Error and trial

My last blog ended with my newly coated glass plates laid out to dry on the cardboard lined shallow metal trays of my drawer unit …

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My last blog ended with my newly coated glass plates laid out to dry on the cardboard lined shallow metal trays of my drawer unit and the front of the unit covered over to ensure it remained light tight.

On the dry plate workshop we’d laid our coated plates on upturned mugs on a shelf unit in a darkroom cupboard where they could safely be left to dry overnight. When we returned to the dried plates they lifted off the mugs with ease.

However my plates were placed wet, with emulsion spill on the undersides, flat onto cardboard. When I went to lift them off for storage they were well stuck! Prising them off tore and lifted bits of cardboard with them. Lesson learned. Next time I need to devise a support to keep the underside of the plates raised off the cardboard (which is still useful for catching and absorbing drips and spills). It all adds to the individuality of each plate and what is stuck to the back surface should not affect too much the image recorded on the front. I should be able to scrape off most of it once the plate is fully processed and dry.

IMG_4770
Drawer tray and plate holders. Prising off stuck plates tore the cardboard tray liner.

Most of the plates I stored in light tight boxes, interleaved with baking paper to (hopefully) prevent sticking and damage to the emulsion. I was surprised at how soft and fragile the dried emulsion felt. I did however, load the first four plates I had poured into holders for The Countess, and one of the 5″x3″ plates into my 2014 WPPD pincam, ready for use when the first opportunity arose to try them out.

That first opportunity came about with the happy coincidence of arriving home early from work on a bright evening and a visit from the grandtwins. I set up The Countess in the garden and we took photos. I’d decided that I would make a start by treating the SE1 emulsion as I would Direct Positive paper which I am very familiar with. So, rating the emulsion at ISO 3 I determined an exposure of about 1 second at f/22. We exposed all four plates – at only six years old the twins love getting involved with my cameras and Isla insisted on taking one of me. She did well to hold the shutter open with only a little nudge of the camera for the one second exposure.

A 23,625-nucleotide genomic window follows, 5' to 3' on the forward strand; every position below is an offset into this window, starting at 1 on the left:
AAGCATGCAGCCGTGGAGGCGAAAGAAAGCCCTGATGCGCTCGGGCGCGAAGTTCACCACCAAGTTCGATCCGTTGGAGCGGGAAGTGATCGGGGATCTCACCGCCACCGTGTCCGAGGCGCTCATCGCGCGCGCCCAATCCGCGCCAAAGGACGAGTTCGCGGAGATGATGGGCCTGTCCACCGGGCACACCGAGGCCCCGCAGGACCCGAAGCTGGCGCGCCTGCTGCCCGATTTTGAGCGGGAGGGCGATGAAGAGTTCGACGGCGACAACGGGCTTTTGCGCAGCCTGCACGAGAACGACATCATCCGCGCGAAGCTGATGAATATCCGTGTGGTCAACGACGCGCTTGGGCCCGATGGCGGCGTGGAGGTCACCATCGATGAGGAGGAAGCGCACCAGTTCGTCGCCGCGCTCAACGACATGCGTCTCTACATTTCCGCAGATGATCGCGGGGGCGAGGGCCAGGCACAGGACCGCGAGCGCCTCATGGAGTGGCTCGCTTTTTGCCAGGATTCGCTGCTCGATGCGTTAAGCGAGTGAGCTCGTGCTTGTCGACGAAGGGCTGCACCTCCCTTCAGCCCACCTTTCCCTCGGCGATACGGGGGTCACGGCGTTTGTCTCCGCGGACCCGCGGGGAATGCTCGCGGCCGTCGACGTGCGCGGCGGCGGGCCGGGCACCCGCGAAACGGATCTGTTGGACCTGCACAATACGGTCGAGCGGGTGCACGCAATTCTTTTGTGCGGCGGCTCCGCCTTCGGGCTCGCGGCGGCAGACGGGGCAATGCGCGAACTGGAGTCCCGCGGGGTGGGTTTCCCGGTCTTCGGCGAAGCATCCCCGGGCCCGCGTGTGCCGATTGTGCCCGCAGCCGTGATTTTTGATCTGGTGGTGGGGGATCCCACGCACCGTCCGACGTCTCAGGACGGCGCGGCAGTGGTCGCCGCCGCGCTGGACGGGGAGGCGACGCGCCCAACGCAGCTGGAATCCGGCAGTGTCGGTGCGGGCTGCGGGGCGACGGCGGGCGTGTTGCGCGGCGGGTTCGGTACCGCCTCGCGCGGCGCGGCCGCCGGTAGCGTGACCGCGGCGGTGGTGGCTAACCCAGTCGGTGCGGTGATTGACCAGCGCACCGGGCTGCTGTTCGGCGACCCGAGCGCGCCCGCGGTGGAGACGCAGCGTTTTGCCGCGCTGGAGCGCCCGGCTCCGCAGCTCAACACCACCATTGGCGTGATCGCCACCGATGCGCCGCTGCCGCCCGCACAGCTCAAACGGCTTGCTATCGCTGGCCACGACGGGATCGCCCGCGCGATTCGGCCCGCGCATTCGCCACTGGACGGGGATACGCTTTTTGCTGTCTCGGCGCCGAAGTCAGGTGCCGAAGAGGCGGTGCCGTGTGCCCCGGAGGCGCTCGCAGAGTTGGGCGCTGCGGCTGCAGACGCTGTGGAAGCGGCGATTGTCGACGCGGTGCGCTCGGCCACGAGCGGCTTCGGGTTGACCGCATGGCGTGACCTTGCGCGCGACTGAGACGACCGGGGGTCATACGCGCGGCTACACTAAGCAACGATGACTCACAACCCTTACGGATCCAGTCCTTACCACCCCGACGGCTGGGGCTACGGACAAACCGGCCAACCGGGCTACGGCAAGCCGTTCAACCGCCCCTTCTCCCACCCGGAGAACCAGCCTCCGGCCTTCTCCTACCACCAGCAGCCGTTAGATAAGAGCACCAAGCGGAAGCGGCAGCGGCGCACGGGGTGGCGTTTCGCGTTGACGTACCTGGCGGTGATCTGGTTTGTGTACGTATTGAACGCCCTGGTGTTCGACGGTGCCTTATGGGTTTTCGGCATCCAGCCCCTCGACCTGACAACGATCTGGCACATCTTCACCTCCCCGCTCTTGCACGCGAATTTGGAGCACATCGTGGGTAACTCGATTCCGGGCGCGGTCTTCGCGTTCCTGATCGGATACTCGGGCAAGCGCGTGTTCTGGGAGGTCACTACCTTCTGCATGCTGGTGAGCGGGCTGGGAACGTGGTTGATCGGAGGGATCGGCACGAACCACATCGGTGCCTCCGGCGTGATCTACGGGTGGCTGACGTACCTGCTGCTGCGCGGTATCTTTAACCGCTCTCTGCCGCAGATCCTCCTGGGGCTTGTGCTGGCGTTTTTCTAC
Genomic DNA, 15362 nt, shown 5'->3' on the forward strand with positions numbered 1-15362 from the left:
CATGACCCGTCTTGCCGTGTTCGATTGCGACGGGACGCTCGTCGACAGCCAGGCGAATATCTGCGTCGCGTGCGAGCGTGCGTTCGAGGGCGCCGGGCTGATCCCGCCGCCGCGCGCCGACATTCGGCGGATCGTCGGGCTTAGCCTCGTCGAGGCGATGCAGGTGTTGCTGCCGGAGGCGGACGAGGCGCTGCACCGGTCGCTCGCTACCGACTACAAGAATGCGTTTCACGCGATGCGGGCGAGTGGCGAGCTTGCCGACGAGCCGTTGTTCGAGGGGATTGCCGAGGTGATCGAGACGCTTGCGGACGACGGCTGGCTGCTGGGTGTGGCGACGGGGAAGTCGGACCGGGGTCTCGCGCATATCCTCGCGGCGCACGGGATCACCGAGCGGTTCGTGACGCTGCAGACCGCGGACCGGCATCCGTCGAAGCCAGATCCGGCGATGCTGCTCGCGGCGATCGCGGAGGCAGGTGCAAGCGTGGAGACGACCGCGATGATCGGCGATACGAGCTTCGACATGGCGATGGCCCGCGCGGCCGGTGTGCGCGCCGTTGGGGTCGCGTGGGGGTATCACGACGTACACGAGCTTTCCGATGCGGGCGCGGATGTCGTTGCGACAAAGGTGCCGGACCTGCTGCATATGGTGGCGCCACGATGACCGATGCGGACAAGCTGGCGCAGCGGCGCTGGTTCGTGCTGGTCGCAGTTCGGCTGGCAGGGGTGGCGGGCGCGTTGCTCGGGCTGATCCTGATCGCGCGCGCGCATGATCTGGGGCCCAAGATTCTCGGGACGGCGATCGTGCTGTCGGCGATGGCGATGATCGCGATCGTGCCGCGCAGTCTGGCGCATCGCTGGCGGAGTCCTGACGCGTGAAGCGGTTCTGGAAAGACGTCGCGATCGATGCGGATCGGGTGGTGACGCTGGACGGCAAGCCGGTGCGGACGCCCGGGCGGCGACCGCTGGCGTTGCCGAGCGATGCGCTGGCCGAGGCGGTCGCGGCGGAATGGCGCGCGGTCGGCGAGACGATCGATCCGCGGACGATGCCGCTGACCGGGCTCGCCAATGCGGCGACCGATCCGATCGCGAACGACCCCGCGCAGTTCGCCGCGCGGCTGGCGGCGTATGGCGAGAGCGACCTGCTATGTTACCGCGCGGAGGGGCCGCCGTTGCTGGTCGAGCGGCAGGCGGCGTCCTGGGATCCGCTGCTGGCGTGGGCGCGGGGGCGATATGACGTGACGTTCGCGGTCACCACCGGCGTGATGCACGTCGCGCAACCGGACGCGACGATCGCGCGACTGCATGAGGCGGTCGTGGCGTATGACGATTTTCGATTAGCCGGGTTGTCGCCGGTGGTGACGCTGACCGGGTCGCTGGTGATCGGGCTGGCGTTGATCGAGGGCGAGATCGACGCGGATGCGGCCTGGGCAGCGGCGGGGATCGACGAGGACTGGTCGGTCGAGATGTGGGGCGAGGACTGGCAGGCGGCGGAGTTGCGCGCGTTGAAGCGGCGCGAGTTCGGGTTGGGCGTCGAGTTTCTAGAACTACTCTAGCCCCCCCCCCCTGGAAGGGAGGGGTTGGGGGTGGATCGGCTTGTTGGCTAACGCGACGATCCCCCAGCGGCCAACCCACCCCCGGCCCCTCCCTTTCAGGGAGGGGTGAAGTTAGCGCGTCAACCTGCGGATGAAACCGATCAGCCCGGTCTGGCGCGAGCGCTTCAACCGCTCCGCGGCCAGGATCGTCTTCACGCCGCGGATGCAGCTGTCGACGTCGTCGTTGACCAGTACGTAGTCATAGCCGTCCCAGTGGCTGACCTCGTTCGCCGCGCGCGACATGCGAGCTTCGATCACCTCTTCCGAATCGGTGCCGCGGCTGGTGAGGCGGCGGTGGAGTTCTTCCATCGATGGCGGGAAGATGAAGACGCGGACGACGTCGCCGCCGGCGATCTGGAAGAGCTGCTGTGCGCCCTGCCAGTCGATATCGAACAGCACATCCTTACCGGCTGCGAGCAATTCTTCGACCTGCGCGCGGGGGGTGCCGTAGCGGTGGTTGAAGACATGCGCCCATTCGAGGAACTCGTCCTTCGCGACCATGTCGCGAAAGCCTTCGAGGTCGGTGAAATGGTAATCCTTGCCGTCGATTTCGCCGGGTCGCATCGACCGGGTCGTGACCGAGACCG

After the twins went home I set up the darkroom and developed the plates, one at a time. I used some Ilford Multigrade 1+9 developer at about 20ºC that I’d originally mixed and used about four weeks ago and stored cool and dark. This keeps image contrast in check and gives time to develop by inspection. Each image was fully developed after about four minutes with very gentle agitation. I used Ilfostop and Ilford Rapid Fixer before rinsing very gently in two water baths.

These first four plates each had a different ‘quality’ of emulsion coating. The first two had been poured with SE1 diluted with 25% Photo-Flo, the third with straight SE1 and the fourth with 15% dilution. Visually, under the safelight, the first two were clearly thinner and more patchily covered. The emulsion on both began to lift in the developer and had to be handled extremely gently through the remainder of the process. On plate three the emulsion appeared so much thicker but also with some unevenness and it took twenty seconds longer for the image to appear in the developing tray. On plate four, the emulsion had a good, even coating that stayed the course of the processing without giving rise to any concerns.

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To say I am pleased with these is a massive understatement. The exposures all look to be good so my estimate of ISO 3 for the emulsion seems about right. The images look to be sharp, which is pleasing as I have only used the camera at infinity focus prior to these which were taken at about 1.5 metres.

Once the plates are dry I will contact print them. I would like to make enlargements, perhaps printing on SE1 coated art paper but my enlarger is only good for 35mm. It will be something to save for a trip to the darkrooms of Stills or Photoworks.

Author: Donald Tainsh

A lifelong explorer of photography

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